Interpretation: Methamphetamine use is an important risk factor for poor mental health. High quality population-level studies are needed to more accurately quantify this risk. Clinical responses to methamphetamine use need to address mental health harms.
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http://dx.doi.org/10.1016/j.eclinm.2019.09.014DOI Listing
http://www.ncbi.nlm.nih.gov/pmc/articles/PMC6890973PMC
November 2019

A Web-Based Therapeutic Program (We Can Do This) for Reducing Methamphetamine Use and Increasing Help-Seeking Among Aboriginal and Torres Strait Islander People: Protocol for a Randomized Wait-List Controlled Trial.

JMIR Res Protoc 2019 Jul 26;8(7):e14084. Epub 2019 Jul 26.

Infectious Diseases Aboriginal Health, Aboriginal Health Equity, South Australian Health and Medical Research Institute, Adelaide, Australia.

Background: Methamphetamine use is of deep concern to Aboriginal and Torres Strait Islander communities, but access to culturally appropriate treatment resources and services is limited. Web-based programs have potential as flexible and cost-effective additions to the range of treatment options available to Aboriginal people. The We Can Do This online intervention is designed to incorporate evidence-based therapies in a culturally relevant format using narratives from Aboriginal people to contextualize the therapeutic content.

Objective: The goal of the research will be to test the effectiveness of the online intervention in a wait-list controlled randomized trial across multiple sites in urban, regional, and remote locations.

Methods: Participants will be Aboriginal and Torres Strait Islander people aged 16 years and over who have used methamphetamine at least weekly for the previous 3 months. They will be recruited online and via health services. During the intervention phase, participants will have access to the online intervention for 6 weeks with optional telephone or face-to-face support provided by participating health services. The primary outcome measure will be the number of days the participant used methamphetamine over the past 4 weeks compared to wait-list controls, assessed at baseline, 1, 2, and 3 months. Secondary outcomes will include help-seeking, readiness to change, severity of dependence, and psychological distress. Any important changes to the protocol will be agreed upon by the trial management committee and communicated to all relevant parties, including trial site representatives and the trial registry.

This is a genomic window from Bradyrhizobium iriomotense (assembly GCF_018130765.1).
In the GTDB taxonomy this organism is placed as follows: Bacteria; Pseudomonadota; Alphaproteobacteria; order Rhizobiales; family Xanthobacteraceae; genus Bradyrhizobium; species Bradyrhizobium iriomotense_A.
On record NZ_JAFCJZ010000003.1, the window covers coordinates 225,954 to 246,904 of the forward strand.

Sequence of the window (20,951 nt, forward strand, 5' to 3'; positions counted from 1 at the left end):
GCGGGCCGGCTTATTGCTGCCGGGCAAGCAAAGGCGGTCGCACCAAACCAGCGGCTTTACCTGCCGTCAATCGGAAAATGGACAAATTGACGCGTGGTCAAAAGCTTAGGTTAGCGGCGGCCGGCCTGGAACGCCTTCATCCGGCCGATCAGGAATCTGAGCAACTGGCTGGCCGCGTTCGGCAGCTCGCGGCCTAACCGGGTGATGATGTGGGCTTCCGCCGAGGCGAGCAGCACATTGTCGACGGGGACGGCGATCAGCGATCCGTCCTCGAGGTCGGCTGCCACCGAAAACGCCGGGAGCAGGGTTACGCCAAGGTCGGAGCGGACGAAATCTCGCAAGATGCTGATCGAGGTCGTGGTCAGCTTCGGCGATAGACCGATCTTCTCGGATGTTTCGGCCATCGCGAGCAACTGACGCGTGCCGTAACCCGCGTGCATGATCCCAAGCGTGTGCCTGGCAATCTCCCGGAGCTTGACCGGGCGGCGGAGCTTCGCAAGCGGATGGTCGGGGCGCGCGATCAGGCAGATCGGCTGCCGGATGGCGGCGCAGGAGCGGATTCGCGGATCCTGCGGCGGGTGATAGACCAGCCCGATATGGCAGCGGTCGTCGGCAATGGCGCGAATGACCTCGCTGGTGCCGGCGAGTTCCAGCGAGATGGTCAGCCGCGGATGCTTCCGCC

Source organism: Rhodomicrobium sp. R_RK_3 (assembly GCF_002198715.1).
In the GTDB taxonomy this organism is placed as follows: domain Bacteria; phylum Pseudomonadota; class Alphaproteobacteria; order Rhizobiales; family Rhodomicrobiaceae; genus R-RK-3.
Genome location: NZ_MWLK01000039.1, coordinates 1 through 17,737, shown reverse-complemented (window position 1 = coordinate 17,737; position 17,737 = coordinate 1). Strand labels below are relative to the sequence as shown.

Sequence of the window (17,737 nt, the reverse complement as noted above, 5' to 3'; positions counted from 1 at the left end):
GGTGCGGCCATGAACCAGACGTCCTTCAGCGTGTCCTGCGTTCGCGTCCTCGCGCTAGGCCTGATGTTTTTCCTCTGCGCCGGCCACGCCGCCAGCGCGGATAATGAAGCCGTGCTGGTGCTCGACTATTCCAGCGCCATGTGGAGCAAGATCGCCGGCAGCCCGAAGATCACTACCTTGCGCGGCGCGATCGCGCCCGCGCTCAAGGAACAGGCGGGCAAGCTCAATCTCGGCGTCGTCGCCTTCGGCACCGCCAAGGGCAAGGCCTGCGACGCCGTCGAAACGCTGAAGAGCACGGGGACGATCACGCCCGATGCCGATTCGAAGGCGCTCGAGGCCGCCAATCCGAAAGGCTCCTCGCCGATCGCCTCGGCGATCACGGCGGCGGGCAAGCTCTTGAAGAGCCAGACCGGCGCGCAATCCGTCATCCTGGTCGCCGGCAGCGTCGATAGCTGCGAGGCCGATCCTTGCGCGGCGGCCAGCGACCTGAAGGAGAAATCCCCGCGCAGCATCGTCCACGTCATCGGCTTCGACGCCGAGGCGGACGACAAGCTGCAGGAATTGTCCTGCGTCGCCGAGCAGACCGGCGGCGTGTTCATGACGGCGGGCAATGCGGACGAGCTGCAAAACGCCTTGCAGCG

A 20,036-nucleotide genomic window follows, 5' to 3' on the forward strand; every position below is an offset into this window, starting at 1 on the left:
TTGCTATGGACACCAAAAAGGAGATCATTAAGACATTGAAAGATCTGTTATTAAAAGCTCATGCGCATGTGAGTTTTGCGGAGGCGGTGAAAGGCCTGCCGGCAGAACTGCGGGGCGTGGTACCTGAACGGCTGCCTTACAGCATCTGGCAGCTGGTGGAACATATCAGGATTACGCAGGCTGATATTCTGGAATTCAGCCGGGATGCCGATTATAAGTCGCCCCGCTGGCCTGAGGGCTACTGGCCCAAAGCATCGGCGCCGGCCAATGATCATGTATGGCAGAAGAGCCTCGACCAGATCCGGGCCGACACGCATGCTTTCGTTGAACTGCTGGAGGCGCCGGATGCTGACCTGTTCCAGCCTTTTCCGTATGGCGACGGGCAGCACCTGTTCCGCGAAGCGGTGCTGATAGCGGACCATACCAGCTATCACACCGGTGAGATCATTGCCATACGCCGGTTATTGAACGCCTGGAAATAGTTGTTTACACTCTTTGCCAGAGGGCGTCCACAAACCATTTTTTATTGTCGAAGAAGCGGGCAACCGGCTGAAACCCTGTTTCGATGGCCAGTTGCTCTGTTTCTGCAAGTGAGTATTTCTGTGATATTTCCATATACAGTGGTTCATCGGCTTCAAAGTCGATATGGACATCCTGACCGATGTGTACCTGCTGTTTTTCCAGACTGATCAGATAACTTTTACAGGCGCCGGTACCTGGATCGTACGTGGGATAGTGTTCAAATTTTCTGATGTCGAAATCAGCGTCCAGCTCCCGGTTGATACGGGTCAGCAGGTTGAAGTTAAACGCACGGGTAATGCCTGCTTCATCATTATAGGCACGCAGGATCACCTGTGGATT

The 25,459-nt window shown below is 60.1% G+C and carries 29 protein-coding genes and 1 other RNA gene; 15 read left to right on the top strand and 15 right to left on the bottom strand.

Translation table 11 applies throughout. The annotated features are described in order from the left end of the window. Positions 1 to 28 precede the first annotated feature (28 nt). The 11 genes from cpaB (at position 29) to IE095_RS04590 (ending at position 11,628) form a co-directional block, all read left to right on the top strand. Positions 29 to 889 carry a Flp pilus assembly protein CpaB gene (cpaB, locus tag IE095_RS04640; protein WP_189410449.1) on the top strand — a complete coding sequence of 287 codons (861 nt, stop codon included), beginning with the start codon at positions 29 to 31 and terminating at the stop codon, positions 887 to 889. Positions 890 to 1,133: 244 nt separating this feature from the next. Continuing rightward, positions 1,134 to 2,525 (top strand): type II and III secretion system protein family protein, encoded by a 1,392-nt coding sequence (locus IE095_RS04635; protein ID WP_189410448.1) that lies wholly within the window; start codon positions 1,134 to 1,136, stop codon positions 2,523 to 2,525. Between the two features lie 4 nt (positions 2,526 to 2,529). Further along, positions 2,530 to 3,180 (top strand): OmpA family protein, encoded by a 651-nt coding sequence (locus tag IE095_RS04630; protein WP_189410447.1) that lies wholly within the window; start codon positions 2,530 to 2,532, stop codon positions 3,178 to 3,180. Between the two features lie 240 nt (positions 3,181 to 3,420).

Results: Recruitment will commence in July 2019, and results are expected in early 2021. This research is funded by National Health and Medical Research Council project grant #1100696. The primary sponsor for the trial is the South Australian Health and Medical Research Institute. A trial management committee with representation from the participating health services, chief investigators, other Aboriginal experts, and consumers will oversee procedures, trial conduct, analysis, and reporting of the results.